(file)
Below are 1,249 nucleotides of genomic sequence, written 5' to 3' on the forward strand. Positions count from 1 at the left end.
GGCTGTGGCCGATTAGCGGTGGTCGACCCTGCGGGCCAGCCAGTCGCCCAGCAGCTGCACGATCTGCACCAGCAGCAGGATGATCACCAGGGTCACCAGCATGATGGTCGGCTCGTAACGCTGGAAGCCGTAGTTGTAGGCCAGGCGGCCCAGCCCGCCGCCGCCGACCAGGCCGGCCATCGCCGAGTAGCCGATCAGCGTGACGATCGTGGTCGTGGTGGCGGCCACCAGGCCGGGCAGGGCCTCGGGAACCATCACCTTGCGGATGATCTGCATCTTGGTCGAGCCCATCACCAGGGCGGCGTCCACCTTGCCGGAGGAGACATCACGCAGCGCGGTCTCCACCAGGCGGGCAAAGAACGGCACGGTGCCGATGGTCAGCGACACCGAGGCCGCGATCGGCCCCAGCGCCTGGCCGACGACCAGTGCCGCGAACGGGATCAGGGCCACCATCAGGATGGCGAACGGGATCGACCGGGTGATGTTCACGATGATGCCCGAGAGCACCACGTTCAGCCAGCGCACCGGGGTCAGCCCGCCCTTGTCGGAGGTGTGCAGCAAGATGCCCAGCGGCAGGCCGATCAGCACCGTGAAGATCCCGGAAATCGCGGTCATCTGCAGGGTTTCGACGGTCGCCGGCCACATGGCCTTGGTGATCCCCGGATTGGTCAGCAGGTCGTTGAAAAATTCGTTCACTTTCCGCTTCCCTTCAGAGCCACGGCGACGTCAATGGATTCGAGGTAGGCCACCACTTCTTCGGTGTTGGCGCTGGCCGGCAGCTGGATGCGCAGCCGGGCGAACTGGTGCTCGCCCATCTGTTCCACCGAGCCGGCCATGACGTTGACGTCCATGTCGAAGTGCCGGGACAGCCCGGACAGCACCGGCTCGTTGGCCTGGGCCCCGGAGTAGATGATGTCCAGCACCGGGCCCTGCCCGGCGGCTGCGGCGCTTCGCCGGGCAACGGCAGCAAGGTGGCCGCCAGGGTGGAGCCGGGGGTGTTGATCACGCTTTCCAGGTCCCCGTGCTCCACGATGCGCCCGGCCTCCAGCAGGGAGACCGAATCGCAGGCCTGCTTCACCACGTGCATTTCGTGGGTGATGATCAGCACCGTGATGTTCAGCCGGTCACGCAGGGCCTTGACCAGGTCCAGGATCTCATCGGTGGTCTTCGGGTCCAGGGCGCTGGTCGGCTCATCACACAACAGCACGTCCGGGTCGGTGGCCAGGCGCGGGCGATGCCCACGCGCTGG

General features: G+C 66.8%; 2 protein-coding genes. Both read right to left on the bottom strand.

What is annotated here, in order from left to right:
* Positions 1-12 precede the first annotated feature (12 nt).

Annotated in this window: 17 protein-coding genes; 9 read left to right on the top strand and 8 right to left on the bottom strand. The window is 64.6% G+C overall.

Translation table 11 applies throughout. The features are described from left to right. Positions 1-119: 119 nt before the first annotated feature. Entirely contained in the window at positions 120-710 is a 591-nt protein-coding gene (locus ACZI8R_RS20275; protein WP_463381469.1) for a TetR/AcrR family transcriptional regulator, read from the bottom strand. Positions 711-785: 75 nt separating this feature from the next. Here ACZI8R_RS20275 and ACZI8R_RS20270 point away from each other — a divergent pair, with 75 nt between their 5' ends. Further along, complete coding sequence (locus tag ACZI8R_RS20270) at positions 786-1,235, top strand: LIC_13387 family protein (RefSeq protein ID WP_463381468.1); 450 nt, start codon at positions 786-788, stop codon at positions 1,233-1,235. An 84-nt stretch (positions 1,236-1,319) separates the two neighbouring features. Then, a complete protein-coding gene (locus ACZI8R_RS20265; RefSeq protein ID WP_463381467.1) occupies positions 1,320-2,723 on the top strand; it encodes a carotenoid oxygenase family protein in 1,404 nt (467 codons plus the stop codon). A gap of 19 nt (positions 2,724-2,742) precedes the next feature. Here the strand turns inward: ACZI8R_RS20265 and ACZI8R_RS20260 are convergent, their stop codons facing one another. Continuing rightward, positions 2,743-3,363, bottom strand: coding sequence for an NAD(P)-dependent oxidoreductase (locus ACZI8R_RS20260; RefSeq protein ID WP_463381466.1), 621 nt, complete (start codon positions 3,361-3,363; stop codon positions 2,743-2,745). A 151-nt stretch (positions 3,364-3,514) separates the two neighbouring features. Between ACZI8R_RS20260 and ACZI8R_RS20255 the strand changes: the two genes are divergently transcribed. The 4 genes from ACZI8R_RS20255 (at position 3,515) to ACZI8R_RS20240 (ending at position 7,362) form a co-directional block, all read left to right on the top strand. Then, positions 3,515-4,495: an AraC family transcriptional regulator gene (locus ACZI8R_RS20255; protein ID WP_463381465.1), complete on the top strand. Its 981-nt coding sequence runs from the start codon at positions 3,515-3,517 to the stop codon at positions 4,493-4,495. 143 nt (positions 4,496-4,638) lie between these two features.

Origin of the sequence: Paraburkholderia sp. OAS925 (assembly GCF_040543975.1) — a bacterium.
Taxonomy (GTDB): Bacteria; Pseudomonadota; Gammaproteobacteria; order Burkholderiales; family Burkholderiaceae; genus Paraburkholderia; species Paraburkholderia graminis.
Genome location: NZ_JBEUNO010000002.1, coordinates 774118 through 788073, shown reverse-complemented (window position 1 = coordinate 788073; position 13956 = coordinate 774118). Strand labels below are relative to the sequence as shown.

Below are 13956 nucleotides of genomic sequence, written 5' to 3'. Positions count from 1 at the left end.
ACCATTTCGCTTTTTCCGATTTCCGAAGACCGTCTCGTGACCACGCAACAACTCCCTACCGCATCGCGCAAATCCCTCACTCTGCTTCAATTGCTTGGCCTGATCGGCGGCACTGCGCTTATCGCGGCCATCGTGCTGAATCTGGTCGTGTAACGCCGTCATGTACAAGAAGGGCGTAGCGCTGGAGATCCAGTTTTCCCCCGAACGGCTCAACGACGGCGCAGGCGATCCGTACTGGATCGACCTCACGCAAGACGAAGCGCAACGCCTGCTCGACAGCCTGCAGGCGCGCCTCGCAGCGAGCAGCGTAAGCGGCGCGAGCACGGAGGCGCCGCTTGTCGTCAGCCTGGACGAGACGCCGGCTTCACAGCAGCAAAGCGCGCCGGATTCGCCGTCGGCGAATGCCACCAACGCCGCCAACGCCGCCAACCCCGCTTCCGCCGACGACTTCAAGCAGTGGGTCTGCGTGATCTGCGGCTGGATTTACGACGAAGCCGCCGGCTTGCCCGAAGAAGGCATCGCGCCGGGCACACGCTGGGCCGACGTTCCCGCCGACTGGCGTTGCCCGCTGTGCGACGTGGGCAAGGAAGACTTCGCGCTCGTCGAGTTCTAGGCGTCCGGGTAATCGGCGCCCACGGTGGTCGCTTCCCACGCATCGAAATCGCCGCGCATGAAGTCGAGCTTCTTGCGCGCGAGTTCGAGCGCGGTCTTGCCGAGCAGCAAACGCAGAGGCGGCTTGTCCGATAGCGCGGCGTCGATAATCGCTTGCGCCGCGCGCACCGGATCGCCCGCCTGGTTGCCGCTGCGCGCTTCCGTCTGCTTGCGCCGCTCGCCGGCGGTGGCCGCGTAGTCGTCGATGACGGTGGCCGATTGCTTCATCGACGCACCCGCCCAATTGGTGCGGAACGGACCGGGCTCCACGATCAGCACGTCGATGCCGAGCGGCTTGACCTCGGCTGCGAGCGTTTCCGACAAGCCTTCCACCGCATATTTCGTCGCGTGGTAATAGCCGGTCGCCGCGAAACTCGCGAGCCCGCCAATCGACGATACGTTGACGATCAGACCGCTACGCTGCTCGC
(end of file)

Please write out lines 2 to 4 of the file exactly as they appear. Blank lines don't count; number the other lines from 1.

GGCTGTGGCCGATTAGCGGTGGTCGACCCTGCGGGCCAGCCAGTCGCCCAGCAGCTGCACGATCTGCACCAGCAGCAGGATGATCACCAGGGTCACCAGCATGATGGTCGGCTCGTAACGCTGGAAGCCGTAGTTGTAGGCCAGGCGGCCCAGCCCGCCGCCGCCGACCAGGCCGGCCATCGCCGAGTAGCCGATCAGCGTGACGATCGTGGTCGTGGTGGCGGCCACCAGGCCGGGCAGGGCCTCGGGAACCATCACCTTGCGGATGATCTGCATCTTGGTCGAGCCCATCACCAGGGCGGCGTCCACCTTGCCGGAGGAGACATCACGCAGCGCGGTCTCCACCAGGCGGGCAAAGAACGGCACGGTGCCGATGGTCAGCGACACCGAGGCCGCGATCGGCCCCAGCGCCTGGCCGACGACCAGTGCCGCGAACGGGATCAGGGCCACCATCAGGATGGCGAACGGGATCGACCGGGTGATGTTCACGATGATGCCCGAGAGCACCACGTTCAGCCAGCGCACCGGGGTCAGCCCGCCCTTGTCGGAGGTGTGCAGCAAGATGCCCAGCGGCAGGCCGATCAGCACCGTGAAGATCCCGGAAATCGCGGTCATCTGCAGGGTTTCGACGGTCGCCGGCCACATGGCCTTGGTGATCCCCGGATTGGTCAGCAGGTCGTTGAAAAATTCGTTCACTTTCCGCTTCCCTTCAGAGCCACGGCGACGTCAATGGATTCGAGGTAGGCCACCACTTCTTCGGTGTTGGCGCTGGCCGGCAGCTGGATGCGCAGCCGGGCGAACTGGTGCTCGCCCATCTGTTCCACCGAGCCGGCCATGACGTTGACGTCCATGTCGAAGTGCCGGGACAGCCCGGACAGCACCGGCTCGTTGGCCTGGGCCCCGGAGTAGATGATGTCCAGCACCGGGCCCTGCCCGGCGGCTGCGGCGCTTCGCCGGGCAACGGCAGCAAGGTGGCCGCCAGGGTGGAGCCGGGGGTGTTGATCACGCTTTCCAGGTCCCCGTGCTCCACGATGCGCCCGGCCTCCAGCAGGGAGACCGAATCGCAGGCCTGCTTCACCACGTGCATTTCGTGGGTGATGATCAGCACCGTGATGTTCAGCCGGTCACGCAGGGCCTTGACCAGGTCCAGGATCTCATCGGTGGTCTTCGGGTCCAGGGCGCTGGTCGGCTCATCACACAACAGCACGTCCGGGTCGGTGGCCAGGCGCGGGCGATGCCCACGCGCTGG

General features: G+C 66.8%; 2 protein-coding genes. Both read right to left on the bottom strand.

What is annotated here, in order from left to right: